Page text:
Dear theatre friends,
Sorry, short notice for a thoughtful play ending soon– “Chains” at Mint Theatre is well worth your time. A talented ensemble has brought Elizabeth Baker’s play back to life- a hit in 1909! Considering today’s economic hardships, the topic of being “chained” to one’s existence seems timely, indeed. Again, beautifully staged with Mint’s ever extraordinary sets and costumes. Only until July 23rd.
Another revival, this from 1958, is the first authorized off Broadway presentation of “Cat on a Hot Tin Roof”, Tennessee Williams’ iconic work, at St. Clement’s Theatre. Perfect sultry entertainment for a hot summer night
How about a different sort of theatre– a walking tour/play ? Try “Chasing Andy Warhol” by Bated Breath Theatre Company, directed by Mara Lieberman. You’ll see scenes performed throughout East Village locations– and you needn’t wear a mask! This sounds to be reminiscent of the open air, audience participation shows so popular at the Edinburgh Fringe.
Audible has been producing plays for the last few years which could translate into their main business– audio books. At Minetta Lane Theatre, you can see “Heart”, written and performed by the powerful Jade Anouka. Her performance in “Chef” at the Edinburgh Fringe in 2014 was not to be forgotten. I’m so excited to see her again, now in New York!
This month, I’ll also be seeing “The Nosebleed” by Aya Ozawa at the Clare Tow Theatre, Lincoln Center. I missed the play when it was presented at Japan House. Here’s the New York Times’ Critics Pick review. So happy we have another chance!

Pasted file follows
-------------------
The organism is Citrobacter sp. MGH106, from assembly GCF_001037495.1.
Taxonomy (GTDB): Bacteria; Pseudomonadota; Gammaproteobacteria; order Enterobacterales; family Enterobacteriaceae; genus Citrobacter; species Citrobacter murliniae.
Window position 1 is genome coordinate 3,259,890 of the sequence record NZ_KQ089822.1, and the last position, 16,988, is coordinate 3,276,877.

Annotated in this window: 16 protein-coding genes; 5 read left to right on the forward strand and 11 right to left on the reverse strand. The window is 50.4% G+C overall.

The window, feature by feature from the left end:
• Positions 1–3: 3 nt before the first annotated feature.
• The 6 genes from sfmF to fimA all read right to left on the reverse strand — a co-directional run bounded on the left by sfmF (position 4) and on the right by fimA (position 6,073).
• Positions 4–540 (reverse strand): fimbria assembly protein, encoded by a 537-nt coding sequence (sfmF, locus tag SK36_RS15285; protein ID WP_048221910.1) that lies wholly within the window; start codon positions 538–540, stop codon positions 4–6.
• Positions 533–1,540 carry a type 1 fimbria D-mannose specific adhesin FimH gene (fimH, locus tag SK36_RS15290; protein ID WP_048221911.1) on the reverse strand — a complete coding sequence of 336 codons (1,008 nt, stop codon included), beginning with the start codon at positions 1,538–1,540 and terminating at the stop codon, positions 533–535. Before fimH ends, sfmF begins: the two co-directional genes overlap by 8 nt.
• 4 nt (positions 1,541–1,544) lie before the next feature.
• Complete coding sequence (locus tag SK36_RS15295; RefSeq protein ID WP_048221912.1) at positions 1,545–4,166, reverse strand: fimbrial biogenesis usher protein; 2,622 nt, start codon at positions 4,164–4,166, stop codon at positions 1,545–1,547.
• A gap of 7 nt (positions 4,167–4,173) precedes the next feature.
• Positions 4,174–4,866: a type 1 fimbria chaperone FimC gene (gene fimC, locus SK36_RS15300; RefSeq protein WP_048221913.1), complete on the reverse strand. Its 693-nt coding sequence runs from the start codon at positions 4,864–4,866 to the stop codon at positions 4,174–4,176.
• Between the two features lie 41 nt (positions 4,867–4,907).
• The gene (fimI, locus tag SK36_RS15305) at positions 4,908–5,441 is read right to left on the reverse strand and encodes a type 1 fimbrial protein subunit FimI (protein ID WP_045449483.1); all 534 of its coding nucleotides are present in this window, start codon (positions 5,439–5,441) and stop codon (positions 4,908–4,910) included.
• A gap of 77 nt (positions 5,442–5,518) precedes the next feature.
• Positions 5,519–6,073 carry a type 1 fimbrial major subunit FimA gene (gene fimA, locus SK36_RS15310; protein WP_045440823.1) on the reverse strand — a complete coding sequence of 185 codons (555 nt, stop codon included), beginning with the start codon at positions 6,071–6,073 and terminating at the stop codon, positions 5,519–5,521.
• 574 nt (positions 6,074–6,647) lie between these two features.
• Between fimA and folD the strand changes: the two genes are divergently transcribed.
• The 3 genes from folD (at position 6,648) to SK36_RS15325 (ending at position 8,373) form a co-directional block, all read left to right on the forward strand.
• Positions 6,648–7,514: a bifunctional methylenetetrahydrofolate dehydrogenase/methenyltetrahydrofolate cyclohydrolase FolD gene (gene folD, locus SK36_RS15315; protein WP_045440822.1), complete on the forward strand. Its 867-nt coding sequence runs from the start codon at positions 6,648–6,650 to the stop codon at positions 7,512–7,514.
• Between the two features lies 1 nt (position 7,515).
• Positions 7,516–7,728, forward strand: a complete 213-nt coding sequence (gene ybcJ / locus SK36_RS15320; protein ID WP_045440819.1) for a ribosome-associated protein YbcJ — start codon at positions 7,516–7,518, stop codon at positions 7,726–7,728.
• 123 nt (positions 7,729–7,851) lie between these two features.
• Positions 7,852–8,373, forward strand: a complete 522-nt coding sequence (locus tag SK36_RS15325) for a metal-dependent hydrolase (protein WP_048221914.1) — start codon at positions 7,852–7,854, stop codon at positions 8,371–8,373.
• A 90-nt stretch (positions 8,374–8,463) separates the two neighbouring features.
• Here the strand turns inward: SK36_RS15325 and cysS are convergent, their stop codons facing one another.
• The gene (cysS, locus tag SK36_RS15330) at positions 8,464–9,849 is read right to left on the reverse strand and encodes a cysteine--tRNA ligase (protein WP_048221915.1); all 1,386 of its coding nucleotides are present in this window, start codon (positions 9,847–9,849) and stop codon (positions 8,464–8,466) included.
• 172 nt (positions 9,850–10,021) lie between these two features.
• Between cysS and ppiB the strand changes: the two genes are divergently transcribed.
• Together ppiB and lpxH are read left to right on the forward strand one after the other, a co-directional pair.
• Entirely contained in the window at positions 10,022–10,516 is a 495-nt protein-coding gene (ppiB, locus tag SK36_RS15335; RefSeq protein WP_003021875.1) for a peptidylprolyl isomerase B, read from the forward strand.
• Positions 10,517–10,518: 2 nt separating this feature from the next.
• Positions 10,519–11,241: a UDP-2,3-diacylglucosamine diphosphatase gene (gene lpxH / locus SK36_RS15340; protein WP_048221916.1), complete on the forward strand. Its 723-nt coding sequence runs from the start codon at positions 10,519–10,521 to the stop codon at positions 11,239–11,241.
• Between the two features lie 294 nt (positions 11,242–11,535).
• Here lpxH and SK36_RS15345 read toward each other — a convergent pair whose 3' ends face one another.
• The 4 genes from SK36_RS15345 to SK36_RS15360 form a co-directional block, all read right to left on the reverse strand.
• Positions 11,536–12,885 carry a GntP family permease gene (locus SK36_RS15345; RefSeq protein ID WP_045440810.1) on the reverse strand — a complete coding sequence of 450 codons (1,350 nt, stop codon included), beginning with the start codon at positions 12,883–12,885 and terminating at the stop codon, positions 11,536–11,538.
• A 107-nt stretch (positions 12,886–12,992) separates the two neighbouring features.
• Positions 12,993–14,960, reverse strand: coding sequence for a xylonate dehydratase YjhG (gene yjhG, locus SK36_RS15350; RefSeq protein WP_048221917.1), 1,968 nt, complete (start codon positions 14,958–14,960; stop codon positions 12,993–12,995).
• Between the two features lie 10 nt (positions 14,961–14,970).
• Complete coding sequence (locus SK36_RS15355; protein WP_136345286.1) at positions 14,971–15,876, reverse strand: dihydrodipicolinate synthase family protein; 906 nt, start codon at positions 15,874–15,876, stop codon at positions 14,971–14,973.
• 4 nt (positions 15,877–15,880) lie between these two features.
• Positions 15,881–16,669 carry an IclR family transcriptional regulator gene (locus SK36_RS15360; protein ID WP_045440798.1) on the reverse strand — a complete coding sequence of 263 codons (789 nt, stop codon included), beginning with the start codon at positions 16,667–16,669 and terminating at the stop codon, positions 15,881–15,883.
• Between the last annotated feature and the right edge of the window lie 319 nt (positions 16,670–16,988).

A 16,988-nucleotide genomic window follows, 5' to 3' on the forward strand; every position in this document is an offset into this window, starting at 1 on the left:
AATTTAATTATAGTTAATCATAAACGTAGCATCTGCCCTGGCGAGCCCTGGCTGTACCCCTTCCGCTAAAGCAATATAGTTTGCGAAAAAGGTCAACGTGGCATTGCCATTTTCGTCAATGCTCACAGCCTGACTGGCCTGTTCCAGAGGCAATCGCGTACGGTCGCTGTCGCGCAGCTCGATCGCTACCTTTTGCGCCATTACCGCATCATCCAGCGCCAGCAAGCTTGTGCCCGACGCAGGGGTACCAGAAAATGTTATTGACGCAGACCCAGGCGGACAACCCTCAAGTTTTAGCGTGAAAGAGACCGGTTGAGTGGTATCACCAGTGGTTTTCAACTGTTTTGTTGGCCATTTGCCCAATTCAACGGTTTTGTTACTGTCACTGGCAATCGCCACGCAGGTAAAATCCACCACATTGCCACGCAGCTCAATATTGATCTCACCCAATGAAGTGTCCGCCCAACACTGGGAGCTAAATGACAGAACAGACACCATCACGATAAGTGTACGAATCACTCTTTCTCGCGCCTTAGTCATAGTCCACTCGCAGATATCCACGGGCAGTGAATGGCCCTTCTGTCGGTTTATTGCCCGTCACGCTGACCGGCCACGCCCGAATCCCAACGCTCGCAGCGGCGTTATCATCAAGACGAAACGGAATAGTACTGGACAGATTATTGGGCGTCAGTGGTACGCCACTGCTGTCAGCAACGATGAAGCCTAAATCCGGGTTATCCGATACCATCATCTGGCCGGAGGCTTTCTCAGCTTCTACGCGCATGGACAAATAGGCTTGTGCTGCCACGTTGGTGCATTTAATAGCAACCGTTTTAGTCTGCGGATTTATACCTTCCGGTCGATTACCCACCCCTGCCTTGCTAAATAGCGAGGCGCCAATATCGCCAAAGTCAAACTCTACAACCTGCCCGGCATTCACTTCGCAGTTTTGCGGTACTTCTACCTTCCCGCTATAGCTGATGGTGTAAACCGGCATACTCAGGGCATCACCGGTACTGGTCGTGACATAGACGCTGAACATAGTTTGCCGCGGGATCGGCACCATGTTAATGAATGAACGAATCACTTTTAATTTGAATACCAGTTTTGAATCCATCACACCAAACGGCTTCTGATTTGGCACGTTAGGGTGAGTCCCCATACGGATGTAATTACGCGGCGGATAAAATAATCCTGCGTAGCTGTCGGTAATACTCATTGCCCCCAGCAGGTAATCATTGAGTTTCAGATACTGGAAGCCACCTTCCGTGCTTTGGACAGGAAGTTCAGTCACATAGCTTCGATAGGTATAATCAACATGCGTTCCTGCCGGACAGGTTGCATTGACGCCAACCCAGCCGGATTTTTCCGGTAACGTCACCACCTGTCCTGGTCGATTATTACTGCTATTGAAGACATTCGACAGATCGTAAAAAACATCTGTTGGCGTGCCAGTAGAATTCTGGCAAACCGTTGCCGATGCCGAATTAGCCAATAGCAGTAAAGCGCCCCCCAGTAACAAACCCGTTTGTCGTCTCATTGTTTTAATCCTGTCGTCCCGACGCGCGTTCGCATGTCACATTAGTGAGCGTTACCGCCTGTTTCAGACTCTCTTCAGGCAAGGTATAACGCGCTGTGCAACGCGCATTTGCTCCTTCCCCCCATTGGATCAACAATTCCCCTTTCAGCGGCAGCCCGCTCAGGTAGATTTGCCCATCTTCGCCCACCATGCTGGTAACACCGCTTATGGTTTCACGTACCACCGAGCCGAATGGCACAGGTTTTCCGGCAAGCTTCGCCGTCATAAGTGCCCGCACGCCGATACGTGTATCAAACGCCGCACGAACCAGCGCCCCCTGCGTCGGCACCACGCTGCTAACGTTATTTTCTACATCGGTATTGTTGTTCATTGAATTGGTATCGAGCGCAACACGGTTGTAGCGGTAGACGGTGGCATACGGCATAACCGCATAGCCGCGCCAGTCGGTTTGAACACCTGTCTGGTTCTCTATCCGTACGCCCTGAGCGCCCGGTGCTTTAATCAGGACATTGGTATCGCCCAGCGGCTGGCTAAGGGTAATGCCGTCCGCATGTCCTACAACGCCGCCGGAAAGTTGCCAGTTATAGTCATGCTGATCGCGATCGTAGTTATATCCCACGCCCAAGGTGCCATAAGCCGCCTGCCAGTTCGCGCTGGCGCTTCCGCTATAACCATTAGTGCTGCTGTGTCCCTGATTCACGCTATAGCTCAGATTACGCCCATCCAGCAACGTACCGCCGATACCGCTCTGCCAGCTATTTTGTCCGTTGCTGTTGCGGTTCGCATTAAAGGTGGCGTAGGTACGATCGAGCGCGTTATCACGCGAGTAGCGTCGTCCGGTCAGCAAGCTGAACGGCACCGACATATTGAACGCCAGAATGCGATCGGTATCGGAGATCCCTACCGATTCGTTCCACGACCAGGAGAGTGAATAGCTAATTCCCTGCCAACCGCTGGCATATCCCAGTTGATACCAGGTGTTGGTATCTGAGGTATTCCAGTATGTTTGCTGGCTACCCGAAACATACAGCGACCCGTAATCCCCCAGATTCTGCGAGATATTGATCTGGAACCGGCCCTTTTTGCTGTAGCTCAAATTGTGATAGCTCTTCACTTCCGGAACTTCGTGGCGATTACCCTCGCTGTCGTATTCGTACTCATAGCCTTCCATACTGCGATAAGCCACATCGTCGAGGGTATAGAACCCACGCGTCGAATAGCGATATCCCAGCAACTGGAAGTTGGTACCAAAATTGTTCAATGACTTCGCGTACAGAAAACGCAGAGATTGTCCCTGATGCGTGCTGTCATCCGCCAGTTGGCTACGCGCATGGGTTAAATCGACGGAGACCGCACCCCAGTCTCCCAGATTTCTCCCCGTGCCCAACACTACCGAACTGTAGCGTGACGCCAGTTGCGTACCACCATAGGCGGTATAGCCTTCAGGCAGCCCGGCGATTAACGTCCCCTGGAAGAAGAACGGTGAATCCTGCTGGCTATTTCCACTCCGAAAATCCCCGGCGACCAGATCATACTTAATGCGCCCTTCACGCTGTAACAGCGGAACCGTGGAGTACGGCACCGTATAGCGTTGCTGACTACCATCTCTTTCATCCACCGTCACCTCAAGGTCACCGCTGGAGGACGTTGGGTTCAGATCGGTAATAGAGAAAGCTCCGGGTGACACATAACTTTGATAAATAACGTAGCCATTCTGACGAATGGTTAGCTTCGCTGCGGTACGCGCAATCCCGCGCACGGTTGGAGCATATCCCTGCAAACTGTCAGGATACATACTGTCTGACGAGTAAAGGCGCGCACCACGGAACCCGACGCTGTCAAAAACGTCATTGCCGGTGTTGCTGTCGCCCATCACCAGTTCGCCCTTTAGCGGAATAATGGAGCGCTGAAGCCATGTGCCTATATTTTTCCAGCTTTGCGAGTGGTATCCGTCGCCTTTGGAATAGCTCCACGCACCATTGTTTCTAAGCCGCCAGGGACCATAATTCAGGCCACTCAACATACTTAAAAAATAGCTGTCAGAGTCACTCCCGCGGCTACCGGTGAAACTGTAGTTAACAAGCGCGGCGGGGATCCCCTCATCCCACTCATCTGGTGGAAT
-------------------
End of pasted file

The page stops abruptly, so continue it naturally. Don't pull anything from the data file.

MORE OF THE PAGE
One of the finest small companies bringing work annually to New York is PTP/NYC, aka Potomac Theatre Project. Congratulations on their 35th year! At Atlantic Theatre Two, I’ll be seeing “Sex, Grift and Death”— three short plays by Carol Churchill and Steven Berkoff.In rep, are two more plays, “Reverse Transcription”, described as “hauntings from pandemics past and present”. Try it, if you haven’t explored this topic sufficiently!
And just for fun– when was the last time you saw “The Little Shop of Horrors”? This utterly silly, campy musical will delight both adults and children. The wittily delivered messages of greed and moral turpitude might be lost on the youngsters– and perhaps their parents!
I hope to hear from you, and sit next to you in the theatre!
Carol Tambor publishes a monthly newsletter, which announces worthy shows coming to New York, along with occasional information about London theatre and, of course, the Edinburgh Fringe.